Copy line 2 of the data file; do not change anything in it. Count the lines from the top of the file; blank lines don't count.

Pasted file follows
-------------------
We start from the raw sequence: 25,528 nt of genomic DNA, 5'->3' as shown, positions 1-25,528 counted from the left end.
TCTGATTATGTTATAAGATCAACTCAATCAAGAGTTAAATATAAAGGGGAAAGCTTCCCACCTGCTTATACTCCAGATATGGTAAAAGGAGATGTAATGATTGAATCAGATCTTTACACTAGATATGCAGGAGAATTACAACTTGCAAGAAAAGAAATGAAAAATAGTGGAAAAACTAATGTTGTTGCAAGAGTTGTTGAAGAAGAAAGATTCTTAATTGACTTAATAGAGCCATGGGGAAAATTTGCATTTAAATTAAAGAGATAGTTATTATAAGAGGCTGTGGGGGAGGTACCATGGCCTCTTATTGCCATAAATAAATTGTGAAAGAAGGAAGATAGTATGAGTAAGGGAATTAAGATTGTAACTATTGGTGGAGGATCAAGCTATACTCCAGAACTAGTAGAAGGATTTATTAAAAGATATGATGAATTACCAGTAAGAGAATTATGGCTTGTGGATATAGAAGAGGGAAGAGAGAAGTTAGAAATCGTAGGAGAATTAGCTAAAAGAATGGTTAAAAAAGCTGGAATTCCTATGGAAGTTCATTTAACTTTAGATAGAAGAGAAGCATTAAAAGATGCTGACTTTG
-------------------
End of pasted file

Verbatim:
TCTGATTATGTTATAAGATCAACTCAATCAAGAGTTAAATATAAAGGGGAAAGCTTCCCACCTGCTTATACTCCAGATATGGTAAAAGGAGATGTAATGATTGAATCAGATCTTTACACTAGATATGCAGGAGAATTACAACTTGCAAGAAAAGAAATGAAAAATAGTGGAAAAACTAATGTTGTTGCAAGAGTTGTTGAAGAAGAAAGATTCTTAATTGACTTAATAGAGCCATGGGGAAAATTTGCATTTAAATTAAAGAGATAGTTATTATAAGAGGCTGTGGGGGAGGTACCATGGCCTCTTATTGCCATAAATAAATTGTGAAAGAAGGAAGATAGTATGAGTAAGGGAATTAAGATTGTAACTATTGGTGGAGGATCAAGCTATACTCCAGAACTAGTAGAAGGATTTATTAAAAGATATGATGAATTACCAGTAAGAGAATTATGGCTTGTGGATATAGAAGAGGGAAGAGAGAAGTTAGAAATCGTAGGAGAATTAGCTAAAAGAATGGTTAAAAAAGCTGGAATTCCTATGGAAGTTCATTTAACTTTAGATAGAAGAGAAGCATTAAAAGATGCTGACTTTG